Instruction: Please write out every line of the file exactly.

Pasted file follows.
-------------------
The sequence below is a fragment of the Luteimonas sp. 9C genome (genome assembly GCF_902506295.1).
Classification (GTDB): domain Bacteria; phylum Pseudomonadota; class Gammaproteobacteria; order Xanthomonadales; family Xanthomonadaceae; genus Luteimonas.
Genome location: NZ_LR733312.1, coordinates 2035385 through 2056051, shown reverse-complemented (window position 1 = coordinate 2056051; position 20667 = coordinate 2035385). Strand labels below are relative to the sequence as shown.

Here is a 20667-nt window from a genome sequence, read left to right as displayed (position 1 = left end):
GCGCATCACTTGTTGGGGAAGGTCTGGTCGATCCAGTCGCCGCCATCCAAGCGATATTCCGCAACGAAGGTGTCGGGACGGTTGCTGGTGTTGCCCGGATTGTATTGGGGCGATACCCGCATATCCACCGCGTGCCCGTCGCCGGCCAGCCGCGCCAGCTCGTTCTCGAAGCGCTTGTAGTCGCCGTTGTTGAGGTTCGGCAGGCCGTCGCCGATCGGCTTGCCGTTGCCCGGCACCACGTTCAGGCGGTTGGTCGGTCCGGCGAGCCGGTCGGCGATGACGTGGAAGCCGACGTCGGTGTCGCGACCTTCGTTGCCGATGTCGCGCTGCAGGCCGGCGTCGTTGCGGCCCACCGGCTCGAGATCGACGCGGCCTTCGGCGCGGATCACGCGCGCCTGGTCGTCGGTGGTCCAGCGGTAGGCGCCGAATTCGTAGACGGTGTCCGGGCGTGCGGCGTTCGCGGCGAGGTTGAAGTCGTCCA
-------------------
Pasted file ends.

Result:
The sequence below is a fragment of the Luteimonas sp. 9C genome (genome assembly GCF_902506295.1).
Classification (GTDB): domain Bacteria; phylum Pseudomonadota; class Gammaproteobacteria; order Xanthomonadales; family Xanthomonadaceae; genus Luteimonas.
Genome location: NZ_LR733312.1, coordinates 2035385 through 2056051, shown reverse-complemented (window position 1 = coordinate 2056051; position 20667 = coordinate 2035385). Strand labels below are relative to the sequence as shown.

Here is a 20667-nt window from a genome sequence, read left to right as displayed (position 1 = left end):
GCGCATCACTTGTTGGGGAAGGTCTGGTCGATCCAGTCGCCGCCATCCAAGCGATATTCCGCAACGAAGGTGTCGGGACGGTTGCTGGTGTTGCCCGGATTGTATTGGGGCGATACCCGCATATCCACCGCGTGCCCGTCGCCGGCCAGCCGCGCCAGCTCGTTCTCGAAGCGCTTGTAGTCGCCGTTGTTGAGGTTCGGCAGGCCGTCGCCGATCGGCTTGCCGTTGCCCGGCACCACGTTCAGGCGGTTGGTCGGTCCGGCGAGCCGGTCGGCGATGACGTGGAAGCCGACGTCGGTGTCGCGACCTTCGTTGCCGATGTCGCGCTGCAGGCCGGCGTCGTTGCGGCCCACCGGCTCGAGATCGACGCGGCCTTCGGCGCGGATCACGCGCGCCTGGTCGTCGGTGGTCCAGCGGTAGGCGCCGAATTCGTAGACGGTGTCCGGGCGTGCGGCGTTCGCGGCGAGGTTGAAGTCGTCCA